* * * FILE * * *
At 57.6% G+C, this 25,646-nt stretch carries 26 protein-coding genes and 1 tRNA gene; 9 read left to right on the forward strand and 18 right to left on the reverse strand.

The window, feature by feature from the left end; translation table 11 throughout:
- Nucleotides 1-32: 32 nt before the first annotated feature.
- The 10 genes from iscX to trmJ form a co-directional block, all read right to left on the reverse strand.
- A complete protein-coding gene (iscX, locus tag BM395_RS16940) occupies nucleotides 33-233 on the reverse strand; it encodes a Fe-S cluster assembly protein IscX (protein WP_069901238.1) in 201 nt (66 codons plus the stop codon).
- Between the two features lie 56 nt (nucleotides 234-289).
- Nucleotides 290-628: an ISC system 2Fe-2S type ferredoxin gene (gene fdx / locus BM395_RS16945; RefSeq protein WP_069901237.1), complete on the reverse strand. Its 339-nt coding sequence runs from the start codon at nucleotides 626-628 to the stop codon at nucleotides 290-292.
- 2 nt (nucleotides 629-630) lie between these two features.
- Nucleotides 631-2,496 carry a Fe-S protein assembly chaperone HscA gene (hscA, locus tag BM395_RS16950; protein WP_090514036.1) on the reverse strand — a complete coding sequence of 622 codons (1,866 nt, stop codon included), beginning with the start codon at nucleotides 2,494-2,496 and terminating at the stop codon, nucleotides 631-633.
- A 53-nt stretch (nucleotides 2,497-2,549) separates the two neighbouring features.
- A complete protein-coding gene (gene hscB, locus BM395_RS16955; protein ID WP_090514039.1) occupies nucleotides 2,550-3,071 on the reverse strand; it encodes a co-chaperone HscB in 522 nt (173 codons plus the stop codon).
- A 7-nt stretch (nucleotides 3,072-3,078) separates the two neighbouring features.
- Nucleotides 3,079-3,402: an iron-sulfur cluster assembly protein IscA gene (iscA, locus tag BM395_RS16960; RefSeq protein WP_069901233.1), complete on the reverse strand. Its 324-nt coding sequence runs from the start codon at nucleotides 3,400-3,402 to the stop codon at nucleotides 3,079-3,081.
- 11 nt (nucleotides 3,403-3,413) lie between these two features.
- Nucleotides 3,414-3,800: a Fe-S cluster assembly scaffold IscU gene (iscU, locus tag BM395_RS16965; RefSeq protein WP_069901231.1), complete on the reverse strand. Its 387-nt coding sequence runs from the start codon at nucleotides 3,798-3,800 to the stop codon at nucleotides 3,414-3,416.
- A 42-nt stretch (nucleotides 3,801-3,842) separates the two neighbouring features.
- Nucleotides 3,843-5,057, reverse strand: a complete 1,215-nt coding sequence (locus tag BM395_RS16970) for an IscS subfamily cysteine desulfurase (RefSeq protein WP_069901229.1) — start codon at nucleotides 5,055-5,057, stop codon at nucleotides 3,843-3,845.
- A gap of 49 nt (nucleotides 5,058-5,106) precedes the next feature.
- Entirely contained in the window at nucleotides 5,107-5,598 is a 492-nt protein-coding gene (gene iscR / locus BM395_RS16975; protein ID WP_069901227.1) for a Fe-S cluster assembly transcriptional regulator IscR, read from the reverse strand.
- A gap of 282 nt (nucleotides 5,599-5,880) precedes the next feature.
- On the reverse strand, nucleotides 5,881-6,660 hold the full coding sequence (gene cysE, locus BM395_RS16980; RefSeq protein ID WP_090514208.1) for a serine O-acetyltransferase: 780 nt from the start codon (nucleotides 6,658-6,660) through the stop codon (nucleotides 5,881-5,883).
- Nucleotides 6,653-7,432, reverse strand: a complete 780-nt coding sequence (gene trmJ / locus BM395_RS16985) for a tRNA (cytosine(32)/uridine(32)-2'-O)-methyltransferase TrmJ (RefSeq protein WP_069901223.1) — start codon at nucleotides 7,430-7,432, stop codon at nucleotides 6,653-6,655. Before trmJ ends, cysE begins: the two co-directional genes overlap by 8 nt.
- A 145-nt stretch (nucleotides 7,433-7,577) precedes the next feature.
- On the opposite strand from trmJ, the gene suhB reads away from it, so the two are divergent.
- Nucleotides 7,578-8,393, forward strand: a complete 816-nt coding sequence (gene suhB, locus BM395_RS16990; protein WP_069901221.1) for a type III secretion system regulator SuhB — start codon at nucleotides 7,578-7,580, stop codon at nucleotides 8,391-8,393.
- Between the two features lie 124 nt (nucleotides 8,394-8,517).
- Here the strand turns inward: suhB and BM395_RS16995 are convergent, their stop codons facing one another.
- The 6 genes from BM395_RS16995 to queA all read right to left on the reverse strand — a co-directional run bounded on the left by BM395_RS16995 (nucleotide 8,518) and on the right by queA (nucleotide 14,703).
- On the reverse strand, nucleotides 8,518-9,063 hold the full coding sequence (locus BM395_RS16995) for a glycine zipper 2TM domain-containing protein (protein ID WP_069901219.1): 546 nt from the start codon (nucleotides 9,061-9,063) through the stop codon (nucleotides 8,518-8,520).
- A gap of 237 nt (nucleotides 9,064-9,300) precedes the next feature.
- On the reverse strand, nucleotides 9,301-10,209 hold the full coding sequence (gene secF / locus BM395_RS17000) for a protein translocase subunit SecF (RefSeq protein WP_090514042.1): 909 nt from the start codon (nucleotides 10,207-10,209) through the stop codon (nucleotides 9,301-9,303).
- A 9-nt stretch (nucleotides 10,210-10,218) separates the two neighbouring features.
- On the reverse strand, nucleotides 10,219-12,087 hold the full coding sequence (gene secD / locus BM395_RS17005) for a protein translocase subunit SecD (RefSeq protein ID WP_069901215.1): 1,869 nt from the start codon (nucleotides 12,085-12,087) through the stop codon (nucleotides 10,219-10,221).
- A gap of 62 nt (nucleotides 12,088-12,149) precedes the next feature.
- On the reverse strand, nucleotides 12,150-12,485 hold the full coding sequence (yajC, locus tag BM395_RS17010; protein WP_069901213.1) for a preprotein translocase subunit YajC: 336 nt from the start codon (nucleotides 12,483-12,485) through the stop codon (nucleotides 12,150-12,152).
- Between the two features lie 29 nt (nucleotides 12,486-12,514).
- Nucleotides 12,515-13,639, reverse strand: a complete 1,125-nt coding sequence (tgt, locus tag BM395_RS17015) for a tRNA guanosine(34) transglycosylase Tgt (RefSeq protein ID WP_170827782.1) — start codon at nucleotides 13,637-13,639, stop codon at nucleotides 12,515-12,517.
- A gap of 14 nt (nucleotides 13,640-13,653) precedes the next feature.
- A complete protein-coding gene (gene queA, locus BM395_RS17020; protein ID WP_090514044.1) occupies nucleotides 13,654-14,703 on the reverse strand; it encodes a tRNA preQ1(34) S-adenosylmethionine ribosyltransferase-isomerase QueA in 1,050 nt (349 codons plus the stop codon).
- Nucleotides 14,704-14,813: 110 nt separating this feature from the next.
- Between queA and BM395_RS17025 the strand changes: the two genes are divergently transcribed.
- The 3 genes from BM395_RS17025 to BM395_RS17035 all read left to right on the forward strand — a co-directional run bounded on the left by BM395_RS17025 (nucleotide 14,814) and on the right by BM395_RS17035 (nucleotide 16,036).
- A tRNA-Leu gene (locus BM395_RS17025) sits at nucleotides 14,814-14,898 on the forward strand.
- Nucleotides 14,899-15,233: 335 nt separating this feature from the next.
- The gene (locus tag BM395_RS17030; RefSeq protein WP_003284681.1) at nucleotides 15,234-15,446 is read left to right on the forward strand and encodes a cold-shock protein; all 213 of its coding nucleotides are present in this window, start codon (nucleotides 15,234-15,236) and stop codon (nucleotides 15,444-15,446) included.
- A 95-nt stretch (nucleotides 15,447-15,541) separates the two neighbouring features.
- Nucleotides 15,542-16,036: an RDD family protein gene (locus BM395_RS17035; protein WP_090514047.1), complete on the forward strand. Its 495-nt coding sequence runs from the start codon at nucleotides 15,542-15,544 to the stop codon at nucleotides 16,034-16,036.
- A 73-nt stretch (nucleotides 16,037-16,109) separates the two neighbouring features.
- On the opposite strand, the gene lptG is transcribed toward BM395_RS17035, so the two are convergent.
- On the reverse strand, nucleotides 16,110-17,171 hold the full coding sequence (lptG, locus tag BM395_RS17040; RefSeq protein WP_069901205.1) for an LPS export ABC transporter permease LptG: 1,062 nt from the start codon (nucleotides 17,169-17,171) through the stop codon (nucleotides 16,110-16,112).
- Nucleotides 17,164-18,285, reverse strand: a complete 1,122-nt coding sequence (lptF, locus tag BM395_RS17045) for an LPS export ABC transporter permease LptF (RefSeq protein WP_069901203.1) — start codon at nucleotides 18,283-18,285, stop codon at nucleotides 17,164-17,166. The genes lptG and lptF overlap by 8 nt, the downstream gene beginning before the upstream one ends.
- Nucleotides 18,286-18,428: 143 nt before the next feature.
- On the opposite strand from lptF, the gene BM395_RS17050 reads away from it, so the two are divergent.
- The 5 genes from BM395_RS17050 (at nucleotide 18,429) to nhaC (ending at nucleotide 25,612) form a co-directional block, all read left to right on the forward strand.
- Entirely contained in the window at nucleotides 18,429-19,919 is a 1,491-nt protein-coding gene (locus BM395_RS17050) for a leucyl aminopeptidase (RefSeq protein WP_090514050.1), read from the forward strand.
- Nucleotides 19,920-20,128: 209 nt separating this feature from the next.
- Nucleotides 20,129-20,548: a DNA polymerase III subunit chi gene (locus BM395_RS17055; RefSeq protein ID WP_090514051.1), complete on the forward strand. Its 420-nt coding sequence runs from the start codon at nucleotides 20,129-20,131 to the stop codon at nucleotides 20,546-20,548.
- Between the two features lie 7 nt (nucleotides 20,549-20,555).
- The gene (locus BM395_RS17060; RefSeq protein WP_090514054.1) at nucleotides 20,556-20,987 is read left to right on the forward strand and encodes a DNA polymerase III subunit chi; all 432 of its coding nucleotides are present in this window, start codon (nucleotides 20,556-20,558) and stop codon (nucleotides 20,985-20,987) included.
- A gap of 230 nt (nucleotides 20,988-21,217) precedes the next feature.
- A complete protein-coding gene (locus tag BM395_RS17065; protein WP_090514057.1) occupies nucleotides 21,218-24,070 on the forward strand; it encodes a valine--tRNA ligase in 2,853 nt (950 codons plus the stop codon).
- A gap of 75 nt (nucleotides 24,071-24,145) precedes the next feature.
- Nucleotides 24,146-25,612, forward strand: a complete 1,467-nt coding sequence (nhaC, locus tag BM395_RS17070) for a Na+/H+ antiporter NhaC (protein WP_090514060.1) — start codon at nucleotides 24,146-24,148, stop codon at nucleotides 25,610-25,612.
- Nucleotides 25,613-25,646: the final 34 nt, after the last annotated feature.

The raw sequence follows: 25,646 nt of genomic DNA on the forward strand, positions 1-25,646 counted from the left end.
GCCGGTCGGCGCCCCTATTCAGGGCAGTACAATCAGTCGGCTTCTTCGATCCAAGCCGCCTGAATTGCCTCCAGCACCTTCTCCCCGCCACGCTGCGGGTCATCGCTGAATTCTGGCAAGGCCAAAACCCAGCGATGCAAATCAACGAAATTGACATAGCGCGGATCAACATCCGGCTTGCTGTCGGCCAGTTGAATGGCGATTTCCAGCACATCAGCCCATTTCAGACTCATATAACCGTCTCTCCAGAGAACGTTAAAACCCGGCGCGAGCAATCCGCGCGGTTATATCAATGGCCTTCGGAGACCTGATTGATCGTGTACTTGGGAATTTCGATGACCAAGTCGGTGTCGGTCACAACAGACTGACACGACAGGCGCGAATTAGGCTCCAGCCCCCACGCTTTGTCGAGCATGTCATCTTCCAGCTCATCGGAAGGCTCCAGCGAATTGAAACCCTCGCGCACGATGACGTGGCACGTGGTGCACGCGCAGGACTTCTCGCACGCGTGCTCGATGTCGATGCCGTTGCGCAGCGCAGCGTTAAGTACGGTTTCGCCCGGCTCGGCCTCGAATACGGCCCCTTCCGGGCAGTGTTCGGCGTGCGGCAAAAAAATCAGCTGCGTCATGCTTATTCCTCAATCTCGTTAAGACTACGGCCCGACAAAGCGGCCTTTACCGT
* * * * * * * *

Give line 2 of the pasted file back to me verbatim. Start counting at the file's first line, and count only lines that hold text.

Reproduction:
The window, feature by feature from the left end; translation table 11 throughout: